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The downturn in the offshore oil-and-gas industry has bottomed out and the sector is beginning its recovery, the major operators are reporting. Citing rotorcraft utilization numbers, they believe they are not of the woods yet, but do express optimism.
It has been one of the worst ever downturns in the oil-and-gas sector, caused by plummeting oil prices in 2014. The impact forced operators to implement restructuring plans — including job cuts — and manufacturers to ramp down production abruptly. Overcapacity is still keeping flight hour pricing at low levels.
But now operators and airframers agree that a favorable trend has appeared. “There are signs of recovery,” said Mark Abbey, CHC’s regional director for Europe, Middle East and Africa.
Jamie John, NHV’s base manager in Aberdeen, Scotland, agrees. “The market has not returned to where it was five years ago, but [it] has been steadily improving,” he told Vertical. “Compared to a year ago, a lot more exploration campaigns are taking place.”
This has recently translated into a 30- to 40-percent increase in NHV’s monthly flight hours, or an extra 100 hours per month. “A lot of new players are coming to Aberdeen, purchasing assets in the field sold by legacy players,” John added. NHV is operating 15 helicopters in the North Sea.
Over at Bristow, the offshore giant has seen an increase in annual flight hours for the first time in three years. In its 2018 fiscal year, which ended on March 31, 2018, it recorded 165,000 flight hours — a 13,000-hour improvement over fiscal year 2017. “We are in a gradual recovery,” said Bristow president and CEO Jonathan Baliff. “Now offshore oil-and-gas is becoming cost-competitive again and our clients realize they need to run a portfolio.”
A Sikorsky representative is similarly positive. “We have seen an increase in the percentage of flight hours for the S-92 helicopter fleet operating in the offshore oil-and-gas segment,” David Martin, Sikorsky’s VP for oil-and-gas and leasing, told Vertical. Also, the number of S-92s not flying is decreasing to the point of “nearing single digits,” he added.
“We have seen a nearly 10-percent increase in flight hours for the S-76D fleet in the first quarter of 2018, as compared to the first quarter of 2017,” said Martin, noting that the medium segment (to which the S-76 belongs) is where most of the offshore flying happens.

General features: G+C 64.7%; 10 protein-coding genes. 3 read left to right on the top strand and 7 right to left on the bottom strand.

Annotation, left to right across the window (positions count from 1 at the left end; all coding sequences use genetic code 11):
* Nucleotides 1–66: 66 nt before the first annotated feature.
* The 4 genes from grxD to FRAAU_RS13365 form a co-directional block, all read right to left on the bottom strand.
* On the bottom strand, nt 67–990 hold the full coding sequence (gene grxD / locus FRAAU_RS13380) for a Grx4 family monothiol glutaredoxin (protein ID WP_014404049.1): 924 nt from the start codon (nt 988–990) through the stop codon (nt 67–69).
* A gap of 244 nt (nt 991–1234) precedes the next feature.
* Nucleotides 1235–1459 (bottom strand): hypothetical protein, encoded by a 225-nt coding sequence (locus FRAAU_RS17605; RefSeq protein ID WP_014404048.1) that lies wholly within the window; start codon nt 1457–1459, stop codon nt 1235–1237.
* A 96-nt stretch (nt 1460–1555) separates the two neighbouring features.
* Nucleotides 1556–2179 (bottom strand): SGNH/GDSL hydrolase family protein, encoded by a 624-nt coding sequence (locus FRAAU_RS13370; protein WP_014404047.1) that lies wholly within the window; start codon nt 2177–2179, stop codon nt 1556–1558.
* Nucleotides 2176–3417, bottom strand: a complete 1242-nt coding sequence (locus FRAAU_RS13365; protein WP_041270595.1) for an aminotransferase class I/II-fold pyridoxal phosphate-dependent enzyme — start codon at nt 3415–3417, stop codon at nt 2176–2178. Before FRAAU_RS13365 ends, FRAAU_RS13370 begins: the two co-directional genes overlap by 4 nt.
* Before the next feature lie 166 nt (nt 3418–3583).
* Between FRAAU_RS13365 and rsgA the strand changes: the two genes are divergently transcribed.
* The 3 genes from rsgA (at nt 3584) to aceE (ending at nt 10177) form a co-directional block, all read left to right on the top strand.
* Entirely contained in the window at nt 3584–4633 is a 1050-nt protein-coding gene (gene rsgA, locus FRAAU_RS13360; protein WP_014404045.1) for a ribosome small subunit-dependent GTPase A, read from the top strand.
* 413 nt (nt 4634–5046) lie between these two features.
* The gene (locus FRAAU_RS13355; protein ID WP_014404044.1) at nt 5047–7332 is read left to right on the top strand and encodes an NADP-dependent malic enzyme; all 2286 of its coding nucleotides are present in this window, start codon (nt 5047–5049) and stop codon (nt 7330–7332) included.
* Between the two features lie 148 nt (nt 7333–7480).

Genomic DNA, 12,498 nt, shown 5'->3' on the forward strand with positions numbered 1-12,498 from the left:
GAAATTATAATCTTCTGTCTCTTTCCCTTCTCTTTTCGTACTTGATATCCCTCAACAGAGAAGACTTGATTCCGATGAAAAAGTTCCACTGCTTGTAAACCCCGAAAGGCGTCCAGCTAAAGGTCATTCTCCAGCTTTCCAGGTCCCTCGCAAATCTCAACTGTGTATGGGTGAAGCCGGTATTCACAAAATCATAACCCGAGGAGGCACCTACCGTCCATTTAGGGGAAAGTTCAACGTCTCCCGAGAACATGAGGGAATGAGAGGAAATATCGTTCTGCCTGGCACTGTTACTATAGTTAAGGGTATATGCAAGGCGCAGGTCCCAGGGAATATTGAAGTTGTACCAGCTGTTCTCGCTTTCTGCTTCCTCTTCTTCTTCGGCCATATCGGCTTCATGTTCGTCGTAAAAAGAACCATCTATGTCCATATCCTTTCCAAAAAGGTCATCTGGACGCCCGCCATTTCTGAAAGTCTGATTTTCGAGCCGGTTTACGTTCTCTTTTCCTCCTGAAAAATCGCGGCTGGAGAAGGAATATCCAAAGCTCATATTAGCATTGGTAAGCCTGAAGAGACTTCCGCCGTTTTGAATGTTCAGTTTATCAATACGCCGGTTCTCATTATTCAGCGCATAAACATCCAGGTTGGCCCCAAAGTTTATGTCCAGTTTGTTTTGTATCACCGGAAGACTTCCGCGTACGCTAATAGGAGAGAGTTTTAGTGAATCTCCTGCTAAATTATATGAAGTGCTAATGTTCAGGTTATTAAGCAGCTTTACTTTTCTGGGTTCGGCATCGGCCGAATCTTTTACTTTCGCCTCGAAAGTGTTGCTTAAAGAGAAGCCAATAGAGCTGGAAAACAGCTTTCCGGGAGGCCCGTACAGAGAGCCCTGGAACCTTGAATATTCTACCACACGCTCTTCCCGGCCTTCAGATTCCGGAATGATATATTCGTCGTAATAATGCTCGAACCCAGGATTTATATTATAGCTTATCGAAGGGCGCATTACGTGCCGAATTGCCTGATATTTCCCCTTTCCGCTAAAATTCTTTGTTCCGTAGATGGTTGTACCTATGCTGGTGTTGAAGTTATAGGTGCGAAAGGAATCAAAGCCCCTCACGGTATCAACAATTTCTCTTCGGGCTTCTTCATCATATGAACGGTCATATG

Airbus’s head of oil-and-gas market, Alexis Vidal, is somewhat more cautious. “While it is too early to talk about a recovery, we have seen a double-digit increase in spending for exploration and development in 2017 compared to 2016, and this has continued rising since January 2018,” he said.
Both Vidal and Martin emphasized the market remains “difficult.” There remains “a significant excess capacity” of offshore helicopters in the market today, Vidal pointed out. Martin agreed the market is still “oversupplied.”
“We are beginning to hear conversations about what the future holds,” CHC’s Abbey said, describing himself as “cautiously optimistic.”
He has hope in renewable energies as a growth relay. The construction of a wind farm needs a lot of helicopters. Then, multiple maintenance checks are required every year for a wind turbine.
“For helicopters, the sweet spot is when wind turbines are built 40 nautical miles from the shore,” Abbey said. CHC already has contracts in the wind industry.
Consulting service provider Westwood Global Energy Group sees “a significant opportunity” in the offshore wind market. Almost 6,000 turbines are to be installed globally between 2018 and 2022, bringing the global total to 10,000, according to Westwood. It expects $119 million of offshore wind-related helicopter expenditure over the forecast – a growth rate of 39 percent.
Back to oil-and-gas, Bristow’s Baliff said he expects the gradual recovery to continue over the next 12 months. Will all this translate into employee recruitment and aircraft orders? “We have started hiring pilots – we let one third of our workforce go since the downturn began,” Baliff said.
But airframers are not expecting a rebound in sales anytime soon. “While there are some encouraging signs, we anticipate flat demand for commercial helicopters in 2018,” said Sikorsky’s Martin.
Baliff estimates the industry does not need more helicopters. “Let’s sweat the assets, we want to use the existing fleet more because it is young,” he said.
The only short-term hope, for manufacturers, is new models replacing older ones. “We have seen a shift from the use of heavies to super-mediums,” said Airbus’s Vidal.